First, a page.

Sometimes I forget to breathe. I know that’s nuts. After all, breathing is supposed to be one of those automatic things we do, but I don’t think I’m the only one who forgets to do it. We get stressed, and our breath becomes shallow. We don’t even notice there isn’t any oxygen in our lungs, but who hasn’t cried and ended up gulping air in dramatic sobs? Tears trump air and actual survival.
I have an interesting uncle, the kind of uncle everybody should have. He has a house full of mysteries that’s fun to explore. He’s shot lightning across the basement with Tesla coils, melted glass in a kiln, and had huge tins of military surplus candy. He also had a picture of a turbaned man lounging in a plastic recliner, which definitely wasn’t my idea of “spiritual leader”. I couldn’t imagine Jesus in a plastic lawn chair.
My uncle was the first person I ever knew who chose a different religion than the one he was born into. The idea was novel to me, exciting, disturbing – and I wasn’t really sure how to accept it. I also didn’t know how to process things about that religion, especially when my uncle tried to explain how and why he meditated. I couldn’t grasp the concept. I simply couldn’t keep my attention on my third eye and kept thinking “this is impossible”.
When I reported back to my uncle that I couldn’t do it, he asked if I had ever looked at a cup on a table and become so absorbed by it that I forgot about everything else in the room, forgetting the table the cup was sitting on, and even forgetting about my own body? Or, had I ever lost myself in the flame of a candle? Well, sure, everybody’s done that, right? Which I don’t know if that’s actually true, but it made sense to me. “That’s meditating”, he said.
I found myself sitting at the river, watching the light bouncing off ripples of water. I felt my heart calm, felt my breathing deepen, and realized I was great at meditating – when I actually remind myself to do it, and I didn’t have to convert to a religion with a guru sitting in plastic lawn furniture to do it. In fact, I realized that meditation is a universal human activity when we go fishing, get lost in painting, or any other quiet, focused activity that humans do.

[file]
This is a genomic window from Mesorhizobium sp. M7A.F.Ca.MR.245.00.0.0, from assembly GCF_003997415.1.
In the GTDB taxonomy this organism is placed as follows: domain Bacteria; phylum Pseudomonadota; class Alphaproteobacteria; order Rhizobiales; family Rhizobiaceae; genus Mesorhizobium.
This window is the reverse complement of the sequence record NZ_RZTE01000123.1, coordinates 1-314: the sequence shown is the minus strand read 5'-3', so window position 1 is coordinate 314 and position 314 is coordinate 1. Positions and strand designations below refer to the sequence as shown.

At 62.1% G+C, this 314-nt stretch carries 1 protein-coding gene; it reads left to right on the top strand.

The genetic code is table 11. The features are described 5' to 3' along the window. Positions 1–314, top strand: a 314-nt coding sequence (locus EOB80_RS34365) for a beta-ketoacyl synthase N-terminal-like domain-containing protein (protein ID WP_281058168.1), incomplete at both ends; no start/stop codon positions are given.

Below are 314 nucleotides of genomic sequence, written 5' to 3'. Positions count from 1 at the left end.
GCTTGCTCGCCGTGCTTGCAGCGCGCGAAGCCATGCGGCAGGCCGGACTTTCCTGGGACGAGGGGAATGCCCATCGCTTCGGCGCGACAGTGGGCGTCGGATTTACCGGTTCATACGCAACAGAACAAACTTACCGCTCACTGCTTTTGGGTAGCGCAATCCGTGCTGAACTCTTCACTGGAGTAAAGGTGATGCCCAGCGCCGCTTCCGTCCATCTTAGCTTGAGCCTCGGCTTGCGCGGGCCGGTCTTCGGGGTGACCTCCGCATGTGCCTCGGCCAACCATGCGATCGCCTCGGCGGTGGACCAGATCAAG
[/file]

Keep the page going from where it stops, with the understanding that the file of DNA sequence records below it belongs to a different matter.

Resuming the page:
Today is the winter solstice. That means the days will start getting longer again. In many traditions, it’s time to meditate and let go of things that no longer serve us, time to look forward to new opportunities. Breathe in good, and breathe out bad. In is healing and universal light; out is stress, pain, disease, release.
I’ve been distressed about the recent school shooting in Connecticut. I don’t want to see video of stunned children forgetting to breathe, their faces white from shock. Other people can argue what we should do about preventing events like this in the future. I’d like to remind people how to cope when bad things happen, and remind other people that while I hope you have the best of holidays this week, we also need to remember the people who are missing at the table this year.
There are candles lit all over the place right now for prayer vigils, Christmas, and Hanukah. Let’s all remember to take some time to look into the glow of candles and remember to breathe.
The top illustration is scratchboard with some screwing around in PhotoShop. The painting is something I did when I was first learning how to breathe on purpose and before I understood what cats look like. It’s also my first oil painting, when I decided I hate sticky paint.
Wishing everyone the joy and peace of the season!